transactions in liquid secondary markets. Instead, monetary policy instruments tend to
consist of purchases of Treasury bills in primary auctions (which effectively give the central
bank control over the share of new Treasury issues that must be held by the public) and of

Saxegaard (2006), for example, estimated that excess reserves amounted to over 13 percent of deposits on
average in Sub-Saharan banking systems in 2004.
The index is drawn from the IMF structural reform database. It relates to securities markets and covers
policies to develop domestic bond and equity markets, including (i) the creation of basic frameworks such as
the auctioning of T-bills, or the establishment of a securities commission; (ii) policies to further establish
securities markets such as tax exemptions, introduction of medium- and long-term government bonds to
establish a benchmark for the yield curve, or the introduction of a primary dealer system; (iii) policies to
develop derivative markets or to create an institutional investor base; and (iv) policies to permit access to the
domestic stock market by nonresidents.


the amounts and terms of credit extended by the central bank to the commercial banking
system (rediscounts).17
6. Competition in the banking sector
Banking sectors in LICs tend to be only imperfectly competitive, partly because the
banking industry is characterized by a small number of banks and by an important role for
government-owned banks, but also because the industry faces weak competition from
nonbank financial intermediaries. As shown in Panel E of Table 1, banking sectors in LICs
on average exhibit both larger net interest margins as well as higher degrees of concentration
than those in advanced and emerging economies. As shown in Panel A, the size of the
nonbank financial sector is very small compared to those in advanced and emerging
economies not only in absolute terms, but also relative to the size of the banking sector.
The relevance of this observation for monetary transmission concerns the
connection between policy rates and market rates: when the banking system is imperfectly
competitive, changes in policy interest rates (e.g., the central banks rediscount rate) may
have weak effects on market rates, since imperfectly competitive banks may not pass on
changes in policy rates. If so, changes in policy rates may largely affect banking spreads,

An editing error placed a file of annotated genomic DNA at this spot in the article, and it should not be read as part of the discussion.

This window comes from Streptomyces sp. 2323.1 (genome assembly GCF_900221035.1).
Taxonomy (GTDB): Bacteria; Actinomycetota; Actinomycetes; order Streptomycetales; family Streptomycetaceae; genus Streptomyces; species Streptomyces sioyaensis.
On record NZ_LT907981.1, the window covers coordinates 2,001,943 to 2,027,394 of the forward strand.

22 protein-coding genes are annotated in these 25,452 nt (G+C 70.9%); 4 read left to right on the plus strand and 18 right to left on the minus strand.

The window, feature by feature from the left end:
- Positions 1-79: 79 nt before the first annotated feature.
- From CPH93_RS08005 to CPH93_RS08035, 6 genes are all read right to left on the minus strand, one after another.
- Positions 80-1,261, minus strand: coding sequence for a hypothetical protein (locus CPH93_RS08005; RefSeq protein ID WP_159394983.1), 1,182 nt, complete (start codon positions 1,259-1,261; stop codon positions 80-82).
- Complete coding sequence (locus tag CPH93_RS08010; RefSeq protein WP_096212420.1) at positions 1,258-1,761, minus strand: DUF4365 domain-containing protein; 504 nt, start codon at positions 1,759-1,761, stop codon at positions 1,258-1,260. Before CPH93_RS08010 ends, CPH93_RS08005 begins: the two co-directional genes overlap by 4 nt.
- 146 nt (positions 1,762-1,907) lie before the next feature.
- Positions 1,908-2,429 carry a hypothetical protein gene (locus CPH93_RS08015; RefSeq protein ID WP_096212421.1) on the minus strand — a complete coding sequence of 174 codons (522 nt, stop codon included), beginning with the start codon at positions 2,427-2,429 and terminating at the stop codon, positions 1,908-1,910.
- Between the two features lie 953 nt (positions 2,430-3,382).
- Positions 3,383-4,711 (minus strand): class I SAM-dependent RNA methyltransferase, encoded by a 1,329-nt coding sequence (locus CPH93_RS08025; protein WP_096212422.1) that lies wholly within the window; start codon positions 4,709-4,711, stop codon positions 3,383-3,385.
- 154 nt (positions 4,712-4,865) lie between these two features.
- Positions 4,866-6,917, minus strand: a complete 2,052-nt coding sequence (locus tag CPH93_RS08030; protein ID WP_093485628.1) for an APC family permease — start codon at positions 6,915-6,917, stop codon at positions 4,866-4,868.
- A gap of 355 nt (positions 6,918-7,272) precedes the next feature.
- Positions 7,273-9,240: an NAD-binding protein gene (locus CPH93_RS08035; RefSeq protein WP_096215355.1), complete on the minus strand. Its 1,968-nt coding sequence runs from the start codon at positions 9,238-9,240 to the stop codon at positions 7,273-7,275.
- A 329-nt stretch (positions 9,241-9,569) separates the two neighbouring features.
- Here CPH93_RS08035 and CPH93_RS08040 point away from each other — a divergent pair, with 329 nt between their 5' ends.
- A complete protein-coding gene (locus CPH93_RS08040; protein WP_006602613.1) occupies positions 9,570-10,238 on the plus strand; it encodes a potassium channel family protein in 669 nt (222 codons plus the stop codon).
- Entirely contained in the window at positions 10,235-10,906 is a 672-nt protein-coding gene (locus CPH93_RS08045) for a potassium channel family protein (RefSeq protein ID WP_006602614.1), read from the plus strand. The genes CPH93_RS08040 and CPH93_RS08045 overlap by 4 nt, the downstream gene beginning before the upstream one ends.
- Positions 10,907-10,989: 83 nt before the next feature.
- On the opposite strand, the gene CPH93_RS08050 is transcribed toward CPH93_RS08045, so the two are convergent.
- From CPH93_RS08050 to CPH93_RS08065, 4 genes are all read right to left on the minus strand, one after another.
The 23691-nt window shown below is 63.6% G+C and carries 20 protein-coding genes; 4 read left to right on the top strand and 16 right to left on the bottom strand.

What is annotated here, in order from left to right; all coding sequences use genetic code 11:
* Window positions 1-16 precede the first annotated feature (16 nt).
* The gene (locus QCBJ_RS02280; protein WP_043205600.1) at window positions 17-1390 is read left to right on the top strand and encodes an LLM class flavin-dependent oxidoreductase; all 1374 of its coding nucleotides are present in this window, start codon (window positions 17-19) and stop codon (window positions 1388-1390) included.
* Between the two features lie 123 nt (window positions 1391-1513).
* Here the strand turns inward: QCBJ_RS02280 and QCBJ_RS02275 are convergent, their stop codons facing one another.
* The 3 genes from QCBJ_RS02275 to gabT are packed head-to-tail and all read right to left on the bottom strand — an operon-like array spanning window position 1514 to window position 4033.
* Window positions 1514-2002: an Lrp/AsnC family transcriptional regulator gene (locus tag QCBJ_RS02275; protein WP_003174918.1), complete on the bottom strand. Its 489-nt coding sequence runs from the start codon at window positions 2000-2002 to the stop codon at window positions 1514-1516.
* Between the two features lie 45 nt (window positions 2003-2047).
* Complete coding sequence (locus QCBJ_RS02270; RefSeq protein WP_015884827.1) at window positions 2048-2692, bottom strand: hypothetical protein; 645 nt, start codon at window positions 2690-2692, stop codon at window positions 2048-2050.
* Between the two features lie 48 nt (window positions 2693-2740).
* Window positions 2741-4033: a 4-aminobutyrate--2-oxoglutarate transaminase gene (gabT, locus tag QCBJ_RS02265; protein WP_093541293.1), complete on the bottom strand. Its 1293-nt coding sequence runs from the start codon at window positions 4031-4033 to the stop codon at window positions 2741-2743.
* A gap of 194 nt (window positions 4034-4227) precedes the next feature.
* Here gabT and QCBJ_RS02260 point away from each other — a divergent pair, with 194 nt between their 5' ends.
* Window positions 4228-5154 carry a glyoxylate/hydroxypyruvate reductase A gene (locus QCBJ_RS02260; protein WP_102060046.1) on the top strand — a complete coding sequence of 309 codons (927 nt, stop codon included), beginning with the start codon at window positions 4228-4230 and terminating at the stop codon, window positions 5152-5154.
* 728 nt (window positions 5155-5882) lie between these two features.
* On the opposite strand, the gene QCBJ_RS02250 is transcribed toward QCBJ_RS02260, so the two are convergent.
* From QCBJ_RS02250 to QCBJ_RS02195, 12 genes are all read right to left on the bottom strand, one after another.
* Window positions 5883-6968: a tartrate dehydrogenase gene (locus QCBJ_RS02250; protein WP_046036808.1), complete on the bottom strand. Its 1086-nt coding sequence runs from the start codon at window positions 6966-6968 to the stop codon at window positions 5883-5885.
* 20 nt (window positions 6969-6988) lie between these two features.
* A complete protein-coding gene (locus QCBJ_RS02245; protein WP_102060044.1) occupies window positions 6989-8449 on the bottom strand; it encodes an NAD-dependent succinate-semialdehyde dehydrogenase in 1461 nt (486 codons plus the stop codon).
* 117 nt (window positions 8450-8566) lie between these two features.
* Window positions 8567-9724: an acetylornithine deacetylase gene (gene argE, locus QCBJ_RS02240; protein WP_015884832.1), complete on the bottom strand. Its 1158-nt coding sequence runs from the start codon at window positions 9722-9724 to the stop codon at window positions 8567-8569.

rather than market rates.
7. Financial repression
The flexibility of market rates may also be reduced by legal restrictions on the
interest rates that banks can apply both to their liabilities as well as to their assets. This is
one component of financial repression, a set of restrictive policies toward the financial
system that was formerly quite common in developing countries. Since the late 1980s,
financial liberalization has greatly reduced the incidence of financial repression among lowincome countries. Nevertheless, as shown in Panel F of Table 1, while financial
liberalization has been undertaken widely in LICs, this process is not complete. 18
Restrictions on the role of the market in setting bank loan rates remain somewhat more
common in LICs on average than in advanced or emerging economies.
8. Maturity of government obligations

In contrast to advanced economies, discount credit is used very commonly as a monetary policy instrument
in LICs. As a rough indicator, approximately three-quarters of our LIC sample of 109 countries report at least 5
years of monthly data on discount rates, and there is significant variation in discount rates over time. A simple
variance decomposition exercise suggests that 95 percent of the variation in discount rates in our sample is
within countries (as opposed to across countries). Buzeneca and Maino (2007) report that, while no advanced
countries in the IMFs Information Systems for Instruments of Monetary Policy (ISIMP) database used
discount credit as a monetary policy instrument, 69 percent of low-income countries did so.

18 Financial repression is measured by controls on interest rates, including whether the government directly
controls interest rates or whether floors, ceilings or interest rate bands exist. The index is taken from the IMF